Wednesday, September 17, 2014

Waking to penguins on the doorstep


Living for months in the darkness can play tricks on your mind.

One minute you are walking across the base with purpose to go and get something. Then you get there, and forget what it was. You go back to where you started, and repeat the whole process again. And again.

It is the lack of sunlight messing with your head.

Before spending winter in Antarctica at Scott Base, job applicants are put through psychometric testing to ensure they can hack it.

The last plane leaves in February and they will not see another until October. It is just you, the ice and a dozen or so other people.

Of course, it is not quite as grim as all that. There are about 150 people in another base nearby and it is not always completely black outside.

There are auroras and stars that go on forever and a landscape so cold and quiet it seems untouched, almost unearthly.

Kiwi Troy Beaumont spent most of 2011 in Antarctica, staying on for the winter as base manager.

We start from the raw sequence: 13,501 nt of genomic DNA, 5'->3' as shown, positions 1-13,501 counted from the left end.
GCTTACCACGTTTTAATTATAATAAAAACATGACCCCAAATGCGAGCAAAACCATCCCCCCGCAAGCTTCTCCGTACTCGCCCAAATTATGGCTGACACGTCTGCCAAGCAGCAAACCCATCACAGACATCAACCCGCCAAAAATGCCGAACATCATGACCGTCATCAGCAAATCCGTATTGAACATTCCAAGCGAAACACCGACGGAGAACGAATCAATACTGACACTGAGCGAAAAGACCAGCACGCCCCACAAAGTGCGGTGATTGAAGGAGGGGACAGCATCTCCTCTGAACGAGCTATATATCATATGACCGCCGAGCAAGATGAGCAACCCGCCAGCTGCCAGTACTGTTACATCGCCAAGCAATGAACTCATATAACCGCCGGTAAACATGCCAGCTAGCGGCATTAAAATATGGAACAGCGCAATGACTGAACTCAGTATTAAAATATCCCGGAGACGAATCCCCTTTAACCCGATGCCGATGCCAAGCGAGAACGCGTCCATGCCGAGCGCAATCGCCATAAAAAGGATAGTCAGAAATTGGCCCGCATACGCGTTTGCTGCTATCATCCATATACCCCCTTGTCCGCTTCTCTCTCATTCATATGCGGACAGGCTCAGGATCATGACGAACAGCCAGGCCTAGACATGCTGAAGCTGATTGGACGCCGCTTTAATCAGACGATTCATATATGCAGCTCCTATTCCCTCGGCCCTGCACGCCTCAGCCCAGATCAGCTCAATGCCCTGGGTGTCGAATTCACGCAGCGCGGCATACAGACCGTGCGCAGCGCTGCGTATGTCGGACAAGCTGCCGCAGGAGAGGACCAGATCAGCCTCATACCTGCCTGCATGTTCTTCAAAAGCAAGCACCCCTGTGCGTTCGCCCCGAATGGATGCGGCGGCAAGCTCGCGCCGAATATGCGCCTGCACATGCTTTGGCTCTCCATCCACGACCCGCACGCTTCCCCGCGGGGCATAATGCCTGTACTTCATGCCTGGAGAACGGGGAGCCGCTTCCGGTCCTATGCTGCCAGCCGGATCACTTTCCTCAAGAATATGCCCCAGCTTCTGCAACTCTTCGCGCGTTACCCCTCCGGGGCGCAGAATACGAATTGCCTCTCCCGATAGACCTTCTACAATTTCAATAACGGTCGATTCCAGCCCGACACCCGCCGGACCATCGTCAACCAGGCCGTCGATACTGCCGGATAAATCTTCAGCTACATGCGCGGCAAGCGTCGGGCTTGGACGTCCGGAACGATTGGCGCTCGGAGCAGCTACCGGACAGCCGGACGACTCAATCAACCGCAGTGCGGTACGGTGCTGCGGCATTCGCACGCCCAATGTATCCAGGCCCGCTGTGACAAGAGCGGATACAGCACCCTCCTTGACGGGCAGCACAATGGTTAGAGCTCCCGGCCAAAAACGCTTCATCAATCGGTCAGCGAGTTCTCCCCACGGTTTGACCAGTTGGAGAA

Most of the work is prepping equipment - making sure everything is serviced and ready to go once the science teams and summer personnel return.

Each night, TVNZ's new bulletin is sent through for the winter staff to watch. On Friday nights, there are darts competitions with the Americans and a constant rotation of themed dinner parties.

One day, you might even wake up to find colony of emperor penguins have set up camp right outside your front door.

Beaumont was lucky enough to spend some of his winter days sitting in a deck chair on the ice, surrounded by penguins who had popped up when the sea ice cracked near the base.

The experiences are unreal - and most of the reason why people volunteer to go down there for months at a time.

For Beaumont, it was a dream come true. The former glacier guide had worked towards a winter posting on the icy continent and it paid off.

Living with those winter staff for months has earned him friends for life and a wealth of experiences to relive.

Not to mention the emperor penguins.


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